Running for the first time

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Running for the first time

Paul J. Lucas
  I want to use Derby embedded in a Java application.  The first
  time it runs the database won't exist so I'll have to create it
  and all the tables it needs.  Then, for all subsequent times
  it's run, it just runs without creating anything.

  Is there a canonical way to do this?  Should I always pass the
  "create=true" as part of the connection URL and if I get a
  warning, don't create the tables?  Or try to access the
  database, catch an exception about it not existing, then create
  it?

  Also, if it's not too much trouble, I'm new to using JDBC so I'm
  wondering how SQLWarnings are caught.  They're derived from
  SQLException, but does that mean that SQLWarnings are thrown and
  must be caught using a try/catch block?  Or are warnings caught
  some other way?

  Thanks.

  - Paul
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Re: Running for the first time

Daniel John Debrunner
Paul J. Lucas wrote:


>
>     Also, if it's not too much trouble, I'm new to using JDBC so I'm
>     wondering how SQLWarnings are caught.  They're derived from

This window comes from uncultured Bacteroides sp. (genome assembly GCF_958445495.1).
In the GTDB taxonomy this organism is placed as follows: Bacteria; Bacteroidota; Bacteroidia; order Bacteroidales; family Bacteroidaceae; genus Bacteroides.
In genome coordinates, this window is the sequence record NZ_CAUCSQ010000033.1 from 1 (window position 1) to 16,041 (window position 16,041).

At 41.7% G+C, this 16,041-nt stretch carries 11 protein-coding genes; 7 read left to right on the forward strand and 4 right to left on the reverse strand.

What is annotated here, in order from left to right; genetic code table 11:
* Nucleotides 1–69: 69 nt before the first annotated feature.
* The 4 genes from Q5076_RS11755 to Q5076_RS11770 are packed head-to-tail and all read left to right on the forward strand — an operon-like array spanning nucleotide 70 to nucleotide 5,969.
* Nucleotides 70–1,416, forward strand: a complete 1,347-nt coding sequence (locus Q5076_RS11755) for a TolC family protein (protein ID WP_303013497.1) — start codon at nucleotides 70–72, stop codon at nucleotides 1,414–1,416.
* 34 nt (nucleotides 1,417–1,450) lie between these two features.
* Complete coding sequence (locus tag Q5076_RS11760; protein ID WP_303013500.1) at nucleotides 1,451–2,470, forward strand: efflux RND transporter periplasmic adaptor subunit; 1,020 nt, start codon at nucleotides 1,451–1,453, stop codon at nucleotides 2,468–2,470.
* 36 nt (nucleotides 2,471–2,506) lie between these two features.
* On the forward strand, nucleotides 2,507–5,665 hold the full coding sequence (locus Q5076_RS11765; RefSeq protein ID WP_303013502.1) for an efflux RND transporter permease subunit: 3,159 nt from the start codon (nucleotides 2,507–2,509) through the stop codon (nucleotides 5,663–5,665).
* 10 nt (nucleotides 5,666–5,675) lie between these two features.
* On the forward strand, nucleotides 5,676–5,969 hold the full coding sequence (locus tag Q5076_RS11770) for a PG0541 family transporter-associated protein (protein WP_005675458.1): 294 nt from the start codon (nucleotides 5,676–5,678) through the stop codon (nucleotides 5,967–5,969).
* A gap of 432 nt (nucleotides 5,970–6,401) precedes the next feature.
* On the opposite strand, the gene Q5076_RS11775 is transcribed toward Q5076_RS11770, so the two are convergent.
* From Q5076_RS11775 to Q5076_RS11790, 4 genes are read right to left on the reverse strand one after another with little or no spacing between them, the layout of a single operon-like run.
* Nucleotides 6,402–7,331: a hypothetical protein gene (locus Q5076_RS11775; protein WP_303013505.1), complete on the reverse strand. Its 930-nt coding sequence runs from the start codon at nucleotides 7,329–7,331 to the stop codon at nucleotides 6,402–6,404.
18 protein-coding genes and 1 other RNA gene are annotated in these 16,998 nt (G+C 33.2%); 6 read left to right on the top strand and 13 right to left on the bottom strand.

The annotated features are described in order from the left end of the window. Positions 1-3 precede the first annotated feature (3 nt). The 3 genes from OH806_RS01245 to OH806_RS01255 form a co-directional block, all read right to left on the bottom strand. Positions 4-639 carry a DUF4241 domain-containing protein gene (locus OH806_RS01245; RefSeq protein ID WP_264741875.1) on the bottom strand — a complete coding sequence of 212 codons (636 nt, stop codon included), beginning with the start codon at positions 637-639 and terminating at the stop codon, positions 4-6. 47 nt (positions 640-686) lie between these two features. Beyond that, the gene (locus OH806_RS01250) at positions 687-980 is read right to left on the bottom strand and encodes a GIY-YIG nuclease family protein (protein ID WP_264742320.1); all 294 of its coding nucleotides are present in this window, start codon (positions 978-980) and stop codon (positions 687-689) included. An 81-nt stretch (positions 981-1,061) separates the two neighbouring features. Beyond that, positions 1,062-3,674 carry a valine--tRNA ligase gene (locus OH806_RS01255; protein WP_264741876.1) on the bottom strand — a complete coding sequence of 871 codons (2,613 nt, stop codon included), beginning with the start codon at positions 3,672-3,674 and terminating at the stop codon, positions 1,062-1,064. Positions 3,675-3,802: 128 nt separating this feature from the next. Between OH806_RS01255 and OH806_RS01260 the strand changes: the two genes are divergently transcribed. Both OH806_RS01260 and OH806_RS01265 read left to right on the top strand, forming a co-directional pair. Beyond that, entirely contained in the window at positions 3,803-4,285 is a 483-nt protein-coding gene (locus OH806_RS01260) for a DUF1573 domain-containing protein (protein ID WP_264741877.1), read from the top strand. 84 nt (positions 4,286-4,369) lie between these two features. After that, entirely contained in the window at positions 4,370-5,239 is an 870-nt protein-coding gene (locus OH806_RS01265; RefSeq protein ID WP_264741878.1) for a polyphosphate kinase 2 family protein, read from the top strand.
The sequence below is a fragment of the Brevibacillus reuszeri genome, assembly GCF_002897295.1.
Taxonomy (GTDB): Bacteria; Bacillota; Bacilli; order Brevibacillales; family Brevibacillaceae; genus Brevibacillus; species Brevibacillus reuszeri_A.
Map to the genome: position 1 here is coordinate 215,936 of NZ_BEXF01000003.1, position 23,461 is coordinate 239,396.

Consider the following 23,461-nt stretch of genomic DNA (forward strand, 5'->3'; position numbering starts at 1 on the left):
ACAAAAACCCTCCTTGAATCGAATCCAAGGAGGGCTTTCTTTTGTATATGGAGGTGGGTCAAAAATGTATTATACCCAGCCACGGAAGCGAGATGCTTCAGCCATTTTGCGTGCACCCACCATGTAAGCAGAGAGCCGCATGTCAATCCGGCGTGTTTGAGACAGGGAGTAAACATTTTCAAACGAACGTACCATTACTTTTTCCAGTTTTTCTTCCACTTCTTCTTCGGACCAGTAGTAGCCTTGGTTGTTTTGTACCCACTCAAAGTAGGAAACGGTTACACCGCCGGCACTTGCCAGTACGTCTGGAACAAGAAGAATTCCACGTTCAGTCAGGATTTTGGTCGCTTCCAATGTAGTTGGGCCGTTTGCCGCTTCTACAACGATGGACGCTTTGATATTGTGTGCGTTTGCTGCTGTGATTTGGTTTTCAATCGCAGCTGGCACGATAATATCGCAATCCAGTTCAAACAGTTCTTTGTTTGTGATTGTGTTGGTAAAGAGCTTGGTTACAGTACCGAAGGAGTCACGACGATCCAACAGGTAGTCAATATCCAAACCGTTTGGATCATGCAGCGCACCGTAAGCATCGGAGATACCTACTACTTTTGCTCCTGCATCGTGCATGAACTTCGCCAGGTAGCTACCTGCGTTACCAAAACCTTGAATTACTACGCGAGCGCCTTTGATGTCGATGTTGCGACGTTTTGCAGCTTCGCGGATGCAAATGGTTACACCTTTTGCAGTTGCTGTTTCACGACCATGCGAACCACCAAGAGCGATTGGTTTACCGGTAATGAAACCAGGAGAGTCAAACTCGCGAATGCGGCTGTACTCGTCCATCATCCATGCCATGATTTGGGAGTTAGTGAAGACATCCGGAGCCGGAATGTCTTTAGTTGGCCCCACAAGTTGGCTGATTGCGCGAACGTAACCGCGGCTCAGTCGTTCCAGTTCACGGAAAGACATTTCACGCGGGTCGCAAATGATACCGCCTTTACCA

>     SQLException, but does that mean that SQLWarnings are thrown and
>     must be caught using a try/catch block?  Or are warnings caught
>     some other way?

SQLWarnings are not thrown, even though they are a sub-class of
Exception. I guess you should see that as an implementation detail.

Various JDBC objects have getWarnings() methods in their interfaces,
like Connection, Statement and ResultSet. You need to call these methods
after an operation and see if any warnings exist. Null is returned for
no warnings. Eg. call conn.getWarnings() after creating a Connection.

A word of warning :-), SQLWarnings and SQLExceptions are chained using
getNextWarning and getNextException. For Derby the most information is
obtained when the full chain is displayed, in some situations the actual
cause of an error can be several levels down in the exception chain.

Eg.

  for (SQLWarning sw = rs.getWarnings(); sw != null; sw =
sw.getNextWarning())
      System.out.println(sw.getSQLState() + " " + sw.getMessage());


Dan.